An undercurrent and a starting place of this essay is therefore also a critique of a certain mode of quantitative literary analysis, which essentially advances a number of complex methodological procedures to arbitrary effects. Formalists old and new are perpetually and cyclically in danger of falling into the trap set by Stanley Fish in the 1970s. Fish cautioned that a relation can always be found between any number of low-level, formal features of a text and a given high-level account of its meaning. For example, the use of past participles or gerunds may rise and fall with the vagaries of literary style. Or it may be due to changing archive collection practices over time: sample bias. As Fish puts it: “there are always formal patterns” and “a relation will always be found.”4 This is astute. Methods will always produce results. The difficulty lies in filtering meaning from the noise. A whole subset of statistical methods—causal analysis—is dedicated to this problem. It involves, perhaps unsurprisingly, explanatory frameworks that chart a partway between dependent and independent variables. Methods require theory. A tautological formula cannot in itself produce meaning: one must have an a priori idea about what is meaningful. Correlations become more convincing with the interpretation of causes. Analytics, in other words, are meaningless without poetics.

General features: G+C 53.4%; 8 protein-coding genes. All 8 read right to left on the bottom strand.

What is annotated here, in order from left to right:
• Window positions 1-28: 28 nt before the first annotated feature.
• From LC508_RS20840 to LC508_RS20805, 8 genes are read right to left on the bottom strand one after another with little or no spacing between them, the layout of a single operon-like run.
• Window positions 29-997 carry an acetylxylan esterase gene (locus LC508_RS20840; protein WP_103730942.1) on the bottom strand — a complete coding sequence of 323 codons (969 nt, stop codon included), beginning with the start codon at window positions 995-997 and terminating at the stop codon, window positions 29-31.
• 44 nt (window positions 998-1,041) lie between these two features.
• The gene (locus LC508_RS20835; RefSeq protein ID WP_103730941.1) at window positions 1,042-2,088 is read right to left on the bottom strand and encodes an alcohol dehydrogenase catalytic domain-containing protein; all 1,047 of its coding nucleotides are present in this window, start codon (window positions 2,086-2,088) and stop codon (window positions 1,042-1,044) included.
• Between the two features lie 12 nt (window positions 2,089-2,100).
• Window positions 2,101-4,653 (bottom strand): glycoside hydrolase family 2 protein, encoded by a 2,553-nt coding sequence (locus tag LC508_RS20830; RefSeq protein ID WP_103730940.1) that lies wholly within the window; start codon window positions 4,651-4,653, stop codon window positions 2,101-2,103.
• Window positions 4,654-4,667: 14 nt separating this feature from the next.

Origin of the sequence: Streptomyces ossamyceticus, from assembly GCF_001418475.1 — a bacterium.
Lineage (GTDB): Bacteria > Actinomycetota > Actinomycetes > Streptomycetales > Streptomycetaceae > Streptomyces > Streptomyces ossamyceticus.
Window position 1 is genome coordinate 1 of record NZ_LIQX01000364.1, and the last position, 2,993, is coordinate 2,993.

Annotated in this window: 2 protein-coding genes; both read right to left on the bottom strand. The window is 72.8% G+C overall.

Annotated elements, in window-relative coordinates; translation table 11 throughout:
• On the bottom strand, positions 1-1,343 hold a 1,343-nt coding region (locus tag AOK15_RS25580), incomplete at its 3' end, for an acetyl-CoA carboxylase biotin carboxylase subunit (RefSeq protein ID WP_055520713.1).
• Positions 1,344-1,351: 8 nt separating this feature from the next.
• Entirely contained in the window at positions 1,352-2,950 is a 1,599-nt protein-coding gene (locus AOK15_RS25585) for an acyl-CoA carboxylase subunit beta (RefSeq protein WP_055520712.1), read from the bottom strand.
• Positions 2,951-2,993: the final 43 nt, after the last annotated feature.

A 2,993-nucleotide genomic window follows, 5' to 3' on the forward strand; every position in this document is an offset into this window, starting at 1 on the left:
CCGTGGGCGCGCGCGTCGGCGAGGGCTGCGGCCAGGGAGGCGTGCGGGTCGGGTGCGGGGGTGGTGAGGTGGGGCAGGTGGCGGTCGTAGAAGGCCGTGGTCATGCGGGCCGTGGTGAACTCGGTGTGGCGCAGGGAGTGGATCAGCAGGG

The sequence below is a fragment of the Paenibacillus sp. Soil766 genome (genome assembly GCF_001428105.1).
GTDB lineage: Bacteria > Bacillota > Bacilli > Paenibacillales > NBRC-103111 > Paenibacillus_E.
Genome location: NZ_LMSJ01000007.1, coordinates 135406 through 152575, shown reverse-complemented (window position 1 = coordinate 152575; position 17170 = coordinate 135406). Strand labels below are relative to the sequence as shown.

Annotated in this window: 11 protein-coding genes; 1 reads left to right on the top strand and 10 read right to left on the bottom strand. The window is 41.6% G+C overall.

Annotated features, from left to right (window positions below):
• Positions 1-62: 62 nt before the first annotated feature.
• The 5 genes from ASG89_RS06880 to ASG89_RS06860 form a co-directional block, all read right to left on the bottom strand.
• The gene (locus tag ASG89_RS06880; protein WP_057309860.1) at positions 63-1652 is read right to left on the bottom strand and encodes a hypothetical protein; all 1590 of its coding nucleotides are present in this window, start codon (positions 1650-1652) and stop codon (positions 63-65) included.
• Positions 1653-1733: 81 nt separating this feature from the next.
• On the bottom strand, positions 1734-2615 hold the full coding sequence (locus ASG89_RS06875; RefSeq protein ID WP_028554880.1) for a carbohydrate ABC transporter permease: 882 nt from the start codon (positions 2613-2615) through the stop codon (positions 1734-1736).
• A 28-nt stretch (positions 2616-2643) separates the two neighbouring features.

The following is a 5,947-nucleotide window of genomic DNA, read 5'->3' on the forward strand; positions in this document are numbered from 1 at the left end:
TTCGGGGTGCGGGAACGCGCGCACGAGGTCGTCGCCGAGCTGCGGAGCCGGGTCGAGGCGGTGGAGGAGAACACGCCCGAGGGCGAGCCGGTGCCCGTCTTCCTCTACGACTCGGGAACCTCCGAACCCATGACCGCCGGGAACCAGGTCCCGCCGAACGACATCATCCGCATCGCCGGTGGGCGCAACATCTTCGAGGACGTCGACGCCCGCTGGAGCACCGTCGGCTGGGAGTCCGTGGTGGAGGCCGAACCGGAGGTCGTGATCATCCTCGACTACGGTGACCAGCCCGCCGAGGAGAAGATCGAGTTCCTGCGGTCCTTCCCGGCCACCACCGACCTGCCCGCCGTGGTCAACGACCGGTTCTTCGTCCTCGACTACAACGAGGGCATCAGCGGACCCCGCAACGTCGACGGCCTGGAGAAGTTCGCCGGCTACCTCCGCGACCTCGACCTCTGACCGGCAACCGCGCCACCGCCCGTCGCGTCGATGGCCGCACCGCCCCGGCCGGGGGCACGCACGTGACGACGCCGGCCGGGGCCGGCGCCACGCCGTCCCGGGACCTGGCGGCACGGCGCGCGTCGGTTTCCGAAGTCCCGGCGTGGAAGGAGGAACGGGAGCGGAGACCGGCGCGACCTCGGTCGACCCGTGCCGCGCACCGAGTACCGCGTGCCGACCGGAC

To get past Fish, we must first understand the difference between prediction and explanation. Karl Popper wrote that the aim of theoretical science is to find “explanatory theories […] which describe certain structural properties of the world.”5 A theoretical interest in explanation is non-instrumental, insofar as it is “irreducible to the practical technological interest in the deduction of predictions.”6 A diagram of a storm weather system holds explanatory and not just a predictive power. In fact, it does not describe any specific weather systems at all, past or future. Rather, a diagram teaches us something about the relationship between causes and effects: high pressure, condensation, wind, and rain. To understand how something works—to form a theory—further entails the possibility of effecting systemic change. To understand disease pathology is also to imagine ways of inhibiting it. In this way, explanatory models reach beyond the apparent phenomenon: from what is to what might be. Models contain the remainder of the real, which is poiesis itself, creativity.7 What is the point of theory? one might ask. There is none, Popper answers. Theory is a storehouse of potential applications, knowledge for knowledge’s sake.
Even a simple forecast places ideational constructs in relation to the empirical world. Predictive power and explanatory power reciprocate one another. To predict is also to imagine, albeit in a more directed, fully potentiated way. Pattern recognition suffices for this purpose. One can forecast the sun will rise each day based on past experience without knowing anything about planetary mechanics. Patterns allow us to extrapolate from known contexts to similar unknown ones. A weather model (of earth) will produce accurate predictions provided that the planet remains more or less the same.